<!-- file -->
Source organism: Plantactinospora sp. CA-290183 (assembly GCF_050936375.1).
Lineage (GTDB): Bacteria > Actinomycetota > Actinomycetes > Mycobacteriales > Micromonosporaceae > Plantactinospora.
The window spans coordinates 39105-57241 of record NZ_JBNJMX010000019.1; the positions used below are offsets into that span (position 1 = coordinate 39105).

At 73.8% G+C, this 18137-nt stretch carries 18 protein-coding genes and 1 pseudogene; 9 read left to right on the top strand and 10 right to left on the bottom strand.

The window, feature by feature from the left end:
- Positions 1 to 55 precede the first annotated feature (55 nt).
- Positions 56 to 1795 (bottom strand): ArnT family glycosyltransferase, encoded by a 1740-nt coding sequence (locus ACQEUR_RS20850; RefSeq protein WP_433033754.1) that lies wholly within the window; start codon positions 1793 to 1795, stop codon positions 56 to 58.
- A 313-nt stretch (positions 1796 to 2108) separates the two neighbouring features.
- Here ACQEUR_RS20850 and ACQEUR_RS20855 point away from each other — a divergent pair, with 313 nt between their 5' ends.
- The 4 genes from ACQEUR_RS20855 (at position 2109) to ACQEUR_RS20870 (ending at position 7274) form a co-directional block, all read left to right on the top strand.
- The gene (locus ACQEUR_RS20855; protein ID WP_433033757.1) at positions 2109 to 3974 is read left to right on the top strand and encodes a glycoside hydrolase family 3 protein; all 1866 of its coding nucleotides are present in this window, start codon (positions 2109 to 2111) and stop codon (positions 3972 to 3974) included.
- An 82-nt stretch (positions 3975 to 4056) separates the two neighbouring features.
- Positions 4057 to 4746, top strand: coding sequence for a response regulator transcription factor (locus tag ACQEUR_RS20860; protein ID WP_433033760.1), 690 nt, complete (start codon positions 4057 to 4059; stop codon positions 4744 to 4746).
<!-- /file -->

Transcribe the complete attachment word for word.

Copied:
Source organism: Plantactinospora sp. CA-290183 (assembly GCF_050936375.1).
Lineage (GTDB): Bacteria > Actinomycetota > Actinomycetes > Mycobacteriales > Micromonosporaceae > Plantactinospora.
The window spans coordinates 39105-57241 of record NZ_JBNJMX010000019.1; the positions used below are offsets into that span (position 1 = coordinate 39105).

At 73.8% G+C, this 18137-nt stretch carries 18 protein-coding genes and 1 pseudogene; 9 read left to right on the top strand and 10 right to left on the bottom strand.

The window, feature by feature from the left end:
- Positions 1 to 55 precede the first annotated feature (55 nt).
- Positions 56 to 1795 (bottom strand): ArnT family glycosyltransferase, encoded by a 1740-nt coding sequence (locus ACQEUR_RS20850; RefSeq protein WP_433033754.1) that lies wholly within the window; start codon positions 1793 to 1795, stop codon positions 56 to 58.
- A 313-nt stretch (positions 1796 to 2108) separates the two neighbouring features.
- Here ACQEUR_RS20850 and ACQEUR_RS20855 point away from each other — a divergent pair, with 313 nt between their 5' ends.
- The 4 genes from ACQEUR_RS20855 (at position 2109) to ACQEUR_RS20870 (ending at position 7274) form a co-directional block, all read left to right on the top strand.
- The gene (locus ACQEUR_RS20855; protein ID WP_433033757.1) at positions 2109 to 3974 is read left to right on the top strand and encodes a glycoside hydrolase family 3 protein; all 1866 of its coding nucleotides are present in this window, start codon (positions 2109 to 2111) and stop codon (positions 3972 to 3974) included.
- An 82-nt stretch (positions 3975 to 4056) separates the two neighbouring features.
- Positions 4057 to 4746, top strand: coding sequence for a response regulator transcription factor (locus tag ACQEUR_RS20860; protein ID WP_433033760.1), 690 nt, complete (start codon positions 4057 to 4059; stop codon positions 4744 to 4746).